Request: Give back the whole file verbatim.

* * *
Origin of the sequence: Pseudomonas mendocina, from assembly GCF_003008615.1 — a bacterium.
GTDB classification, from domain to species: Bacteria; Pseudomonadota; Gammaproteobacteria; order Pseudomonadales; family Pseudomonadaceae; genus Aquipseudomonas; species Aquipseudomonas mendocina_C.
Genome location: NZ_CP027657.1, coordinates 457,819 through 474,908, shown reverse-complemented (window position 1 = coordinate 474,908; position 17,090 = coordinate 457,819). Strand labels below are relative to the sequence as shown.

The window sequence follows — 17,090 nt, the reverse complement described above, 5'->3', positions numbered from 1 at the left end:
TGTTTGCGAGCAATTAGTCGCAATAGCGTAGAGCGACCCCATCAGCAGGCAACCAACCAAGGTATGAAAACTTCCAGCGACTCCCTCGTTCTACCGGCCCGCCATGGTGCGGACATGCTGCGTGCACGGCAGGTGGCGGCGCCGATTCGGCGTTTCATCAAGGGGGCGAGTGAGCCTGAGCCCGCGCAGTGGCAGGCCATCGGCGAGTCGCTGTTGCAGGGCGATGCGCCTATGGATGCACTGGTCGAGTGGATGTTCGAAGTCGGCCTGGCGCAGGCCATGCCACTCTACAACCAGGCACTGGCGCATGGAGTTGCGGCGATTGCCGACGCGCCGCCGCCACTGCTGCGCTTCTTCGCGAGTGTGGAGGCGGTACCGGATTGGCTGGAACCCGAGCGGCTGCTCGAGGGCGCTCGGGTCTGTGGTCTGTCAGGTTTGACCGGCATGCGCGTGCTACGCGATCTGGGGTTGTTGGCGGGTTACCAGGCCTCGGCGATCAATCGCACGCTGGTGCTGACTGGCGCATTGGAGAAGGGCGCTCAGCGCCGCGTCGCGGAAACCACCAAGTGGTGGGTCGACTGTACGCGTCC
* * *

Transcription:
Origin of the sequence: Pseudomonas mendocina, from assembly GCF_003008615.1 — a bacterium.
GTDB classification, from domain to species: Bacteria; Pseudomonadota; Gammaproteobacteria; order Pseudomonadales; family Pseudomonadaceae; genus Aquipseudomonas; species Aquipseudomonas mendocina_C.
Genome location: NZ_CP027657.1, coordinates 457,819 through 474,908, shown reverse-complemented (window position 1 = coordinate 474,908; position 17,090 = coordinate 457,819). Strand labels below are relative to the sequence as shown.

The window sequence follows — 17,090 nt, the reverse complement described above, 5'->3', positions numbered from 1 at the left end:
TGTTTGCGAGCAATTAGTCGCAATAGCGTAGAGCGACCCCATCAGCAGGCAACCAACCAAGGTATGAAAACTTCCAGCGACTCCCTCGTTCTACCGGCCCGCCATGGTGCGGACATGCTGCGTGCACGGCAGGTGGCGGCGCCGATTCGGCGTTTCATCAAGGGGGCGAGTGAGCCTGAGCCCGCGCAGTGGCAGGCCATCGGCGAGTCGCTGTTGCAGGGCGATGCGCCTATGGATGCACTGGTCGAGTGGATGTTCGAAGTCGGCCTGGCGCAGGCCATGCCACTCTACAACCAGGCACTGGCGCATGGAGTTGCGGCGATTGCCGACGCGCCGCCGCCACTGCTGCGCTTCTTCGCGAGTGTGGAGGCGGTACCGGATTGGCTGGAACCCGAGCGGCTGCTCGAGGGCGCTCGGGTCTGTGGTCTGTCAGGTTTGACCGGCATGCGCGTGCTACGCGATCTGGGGTTGTTGGCGGGTTACCAGGCCTCGGCGATCAATCGCACGCTGGTGCTGACTGGCGCATTGGAGAAGGGCGCTCAGCGCCGCGTCGCGGAAACCACCAAGTGGTGGGTCGACTGTACGCGTCC